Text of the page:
When Alex first posted on the baby-benz site having purchased an S Registered 'A' Class for his wife and family things looks pretty straight forward, however within months of his purchase he was seeking help from the forum with a fault which was almost certainly a Starter motor or starter solenoid problem.
Alex works in the motor trade and so had a leg start on the majority of car owners, never the less I suspect that even he was a little taken aback when he found out that to get at the starter motor the complete engine would have to be at the very least dropped.
This is not a simple task and if it is to be done safely a number of professional tools are going to be required and well as detailed instructions if component parts are not going to be damaged as the engine is lowered, as well as important settings like gear cables, ESP/ABS connections etc. disrupted or lost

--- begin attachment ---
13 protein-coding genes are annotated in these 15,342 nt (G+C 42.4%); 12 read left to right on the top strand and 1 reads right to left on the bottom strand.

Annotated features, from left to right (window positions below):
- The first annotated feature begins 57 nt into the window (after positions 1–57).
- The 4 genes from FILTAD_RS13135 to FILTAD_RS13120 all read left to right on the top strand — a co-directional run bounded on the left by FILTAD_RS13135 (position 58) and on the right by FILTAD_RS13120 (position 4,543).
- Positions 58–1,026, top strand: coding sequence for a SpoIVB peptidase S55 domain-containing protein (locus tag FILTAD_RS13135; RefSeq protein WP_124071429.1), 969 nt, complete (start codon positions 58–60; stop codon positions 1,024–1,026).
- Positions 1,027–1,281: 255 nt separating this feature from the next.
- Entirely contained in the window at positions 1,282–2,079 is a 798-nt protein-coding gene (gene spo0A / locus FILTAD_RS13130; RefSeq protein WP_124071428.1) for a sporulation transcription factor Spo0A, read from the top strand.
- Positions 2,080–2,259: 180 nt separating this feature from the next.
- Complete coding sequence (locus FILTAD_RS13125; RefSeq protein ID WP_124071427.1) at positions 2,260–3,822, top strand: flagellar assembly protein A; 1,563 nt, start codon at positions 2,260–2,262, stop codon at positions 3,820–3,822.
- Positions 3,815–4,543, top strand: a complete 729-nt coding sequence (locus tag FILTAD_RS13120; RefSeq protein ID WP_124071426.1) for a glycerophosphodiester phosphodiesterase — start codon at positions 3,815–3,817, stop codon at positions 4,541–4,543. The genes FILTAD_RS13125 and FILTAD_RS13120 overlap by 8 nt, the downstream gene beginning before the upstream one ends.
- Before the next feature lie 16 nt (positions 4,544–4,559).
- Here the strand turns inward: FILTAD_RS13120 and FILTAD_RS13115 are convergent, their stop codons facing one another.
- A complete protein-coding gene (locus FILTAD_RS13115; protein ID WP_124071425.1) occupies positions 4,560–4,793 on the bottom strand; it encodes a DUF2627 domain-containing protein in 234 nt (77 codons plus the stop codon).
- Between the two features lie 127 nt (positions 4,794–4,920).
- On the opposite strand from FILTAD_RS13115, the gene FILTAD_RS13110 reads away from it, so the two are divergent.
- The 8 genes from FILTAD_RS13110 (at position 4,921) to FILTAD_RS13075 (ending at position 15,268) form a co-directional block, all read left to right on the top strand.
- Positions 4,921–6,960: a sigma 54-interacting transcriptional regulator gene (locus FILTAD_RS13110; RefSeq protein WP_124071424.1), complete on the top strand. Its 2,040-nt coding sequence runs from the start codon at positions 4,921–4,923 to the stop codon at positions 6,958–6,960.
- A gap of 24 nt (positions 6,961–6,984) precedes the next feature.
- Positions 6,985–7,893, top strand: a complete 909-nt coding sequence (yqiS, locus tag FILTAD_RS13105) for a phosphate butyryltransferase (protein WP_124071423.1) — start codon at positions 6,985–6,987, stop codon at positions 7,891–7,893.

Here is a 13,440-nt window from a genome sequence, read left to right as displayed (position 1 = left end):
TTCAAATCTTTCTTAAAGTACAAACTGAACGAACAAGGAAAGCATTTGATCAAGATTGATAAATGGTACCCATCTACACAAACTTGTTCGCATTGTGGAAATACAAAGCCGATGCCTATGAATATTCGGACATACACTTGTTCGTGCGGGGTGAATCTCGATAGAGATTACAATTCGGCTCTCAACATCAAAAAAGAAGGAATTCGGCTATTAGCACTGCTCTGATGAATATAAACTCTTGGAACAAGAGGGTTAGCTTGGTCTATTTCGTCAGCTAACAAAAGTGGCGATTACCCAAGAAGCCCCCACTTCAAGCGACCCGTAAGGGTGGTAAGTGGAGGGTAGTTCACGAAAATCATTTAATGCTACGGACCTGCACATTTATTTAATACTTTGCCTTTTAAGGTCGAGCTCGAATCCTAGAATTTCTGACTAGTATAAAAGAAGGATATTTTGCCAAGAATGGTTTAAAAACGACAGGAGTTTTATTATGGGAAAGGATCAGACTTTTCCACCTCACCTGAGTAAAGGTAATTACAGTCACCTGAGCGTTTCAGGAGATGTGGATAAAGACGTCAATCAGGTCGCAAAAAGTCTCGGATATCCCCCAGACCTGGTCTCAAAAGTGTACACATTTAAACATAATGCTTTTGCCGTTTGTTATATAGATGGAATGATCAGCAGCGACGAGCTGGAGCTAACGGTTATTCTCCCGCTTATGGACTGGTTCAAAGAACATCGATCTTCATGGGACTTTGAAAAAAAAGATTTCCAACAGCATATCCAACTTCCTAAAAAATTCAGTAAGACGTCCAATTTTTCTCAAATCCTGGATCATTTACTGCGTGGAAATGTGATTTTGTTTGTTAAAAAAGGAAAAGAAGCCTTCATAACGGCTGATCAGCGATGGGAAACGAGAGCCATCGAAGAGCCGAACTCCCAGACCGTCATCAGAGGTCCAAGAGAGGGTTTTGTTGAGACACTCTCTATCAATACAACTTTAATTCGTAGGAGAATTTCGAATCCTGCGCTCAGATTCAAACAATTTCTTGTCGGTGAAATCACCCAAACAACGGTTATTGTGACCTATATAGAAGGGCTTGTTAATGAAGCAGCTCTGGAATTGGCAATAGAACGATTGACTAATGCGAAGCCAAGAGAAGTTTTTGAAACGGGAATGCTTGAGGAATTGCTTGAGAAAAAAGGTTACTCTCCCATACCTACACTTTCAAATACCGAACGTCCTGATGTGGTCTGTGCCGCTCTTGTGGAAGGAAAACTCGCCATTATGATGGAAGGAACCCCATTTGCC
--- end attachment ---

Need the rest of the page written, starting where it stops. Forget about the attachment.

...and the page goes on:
Never the less not to be dissuaded Alex went ahead and managed to lower the engine sufficiently (80mm being the max amount the engine can be lowered without total removal) and managed to remove and replace the starter motor, an achievement in itself.
that was not to be the end of the story because once Alex removed the old defective starter motor he found on inspection that the ring gear, the main gear wheel which surrounds the fly wheel was substantially worn and needed replacement.
There was no option the engine had now got to come out, the gearbox would have to be split from the engine and the flywheel replaced. Never the less and despite this is a big job he wasn't put off and went on with not just professional tools in the form of heavy jacks and axle stands but with an assistant, to remove the engine both being very essential if the job is going to be done successfully and safely; as in many instances you do need to be in more than one place at the same time. Observing the lowering of the engine as well as looking out for items which need to be disconnected or have hooked up or become obstructed is an impossibility on your own, and in any case on a task this large you there really does need to be two operatives purely from the safety point of view.